Not even the SARS-CoV-2 virus, which has preyed heavily on those who are fat, out-of-shape or saddled with co-morbidities tied to a lifetime of lethargy, has shown any sign of motivating changes in behavior. The message still doesn’t seem to be getting through that if Americans truly want a healthier country they need to get off their asses and move.

But then again, it’s so much easier to pop a pill or get a shot….

























8 replies »

  1. BMI is complete BS. Junk science. It makes climate change science look sane. All people (bears, moose, caribou, deer, etc) of like height cannot and will not weigh the same. The mere imagination that such fantasy is ‘science’ is comedy.

  2. From time to time, your messages focus on the deleterious impacts of being overweight and or unfit. These aren’t new or startling observations. But there are other elements of the problem you could elaborate on. For example, the focus of US Food industry on exaggerating the attractiveness and seductiveness of unhealthy foods by inducing increased dopamine stimulation; the fact that the human brain, since the origin of homo, has developed to respond to these types of food, and some of us have specific genetic predisposition to more vulnerability to these attractions; the comparative lack of regulatory attention in this country to controlling these industrial practices, solely for profit, with approaches by other countries and the EU; the failures of fad diets/pills, compared to the successes of newer drugs and bariatric surgery for those for whom no other options are going to work; and finally, a step back from placing moral condemnation on everyone who is overweight, since that condition isn’t at all universally within the reach of everyone. Consider that overweight people demonstrate a rate approximating 75% when seeing how many, annually, attempt some sort of weight loss regimen.
    For the record, I don’t have the genetic misfortune of being obese, and am not defending anyone close to me who might be. But you could do more and better if you aimed at advancing new knowledge about human weight as well as the obscene efforts by Big Ag to seduce us all to overconsume a deleterious diet.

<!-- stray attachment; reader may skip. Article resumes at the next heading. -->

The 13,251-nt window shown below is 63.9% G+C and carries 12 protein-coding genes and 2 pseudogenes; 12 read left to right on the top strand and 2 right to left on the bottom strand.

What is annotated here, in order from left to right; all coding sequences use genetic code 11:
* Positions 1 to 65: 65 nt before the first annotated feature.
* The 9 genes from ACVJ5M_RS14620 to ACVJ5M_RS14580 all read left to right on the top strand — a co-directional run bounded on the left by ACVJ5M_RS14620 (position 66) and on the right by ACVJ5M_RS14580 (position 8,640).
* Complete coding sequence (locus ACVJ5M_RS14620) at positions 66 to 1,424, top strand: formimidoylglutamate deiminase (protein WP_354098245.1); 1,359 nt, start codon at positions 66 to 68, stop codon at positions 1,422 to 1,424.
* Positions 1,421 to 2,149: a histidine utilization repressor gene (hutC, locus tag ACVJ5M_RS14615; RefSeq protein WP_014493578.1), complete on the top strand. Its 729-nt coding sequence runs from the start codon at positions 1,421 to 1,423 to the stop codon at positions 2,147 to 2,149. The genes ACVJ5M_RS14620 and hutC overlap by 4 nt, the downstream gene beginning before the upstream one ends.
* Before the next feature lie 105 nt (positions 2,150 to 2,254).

In Alaska, there are remnants of a hunter-gatherer culture, but I’d guess that the introduction of the modern US food industry diet—compared, say, to a similar population in Greenland where their diet might remain closer to subsistence—has sorely affected the incidence of obesity in your state.

    • Richard: You’ve accurately pointed out a bunch of the obesity problems and underlined our collective unwillingness to deal with them at the political level. We could be taxing food ingredients to help out here, but the odds of that seem so low it’s not even worth writing about. The same for television advertising that is constantly, constantly pushing food at people.

      And dealing solely with the weight problem does nothing to address the fitness problem, which is a companion issue and arguably more of a problem than obesity. I have a goodly number of fit peo;le who are friends and acquaintances. Offhand, I can’t think of a one of them who is obese. Overweight? Yes. Obese? No.

      It’s sad what our machines and electronic toys have done to us.

      • I’m not sure we couldn’t ban advertising for the most unhealthy of foods. It wasn’t easy, but over 50 years ago we did ban TV advertising of cigarettes and the results have been positive.

        It would be fun to see which politicians lined up for and against…You can have my Super Big Gulp when you pry it from my cold, dead hands.

  3. I suspect the economics aren’t as good for helping the obese lose weight compared to medical treatment of those who are unhealthily obese.

Leave a Reply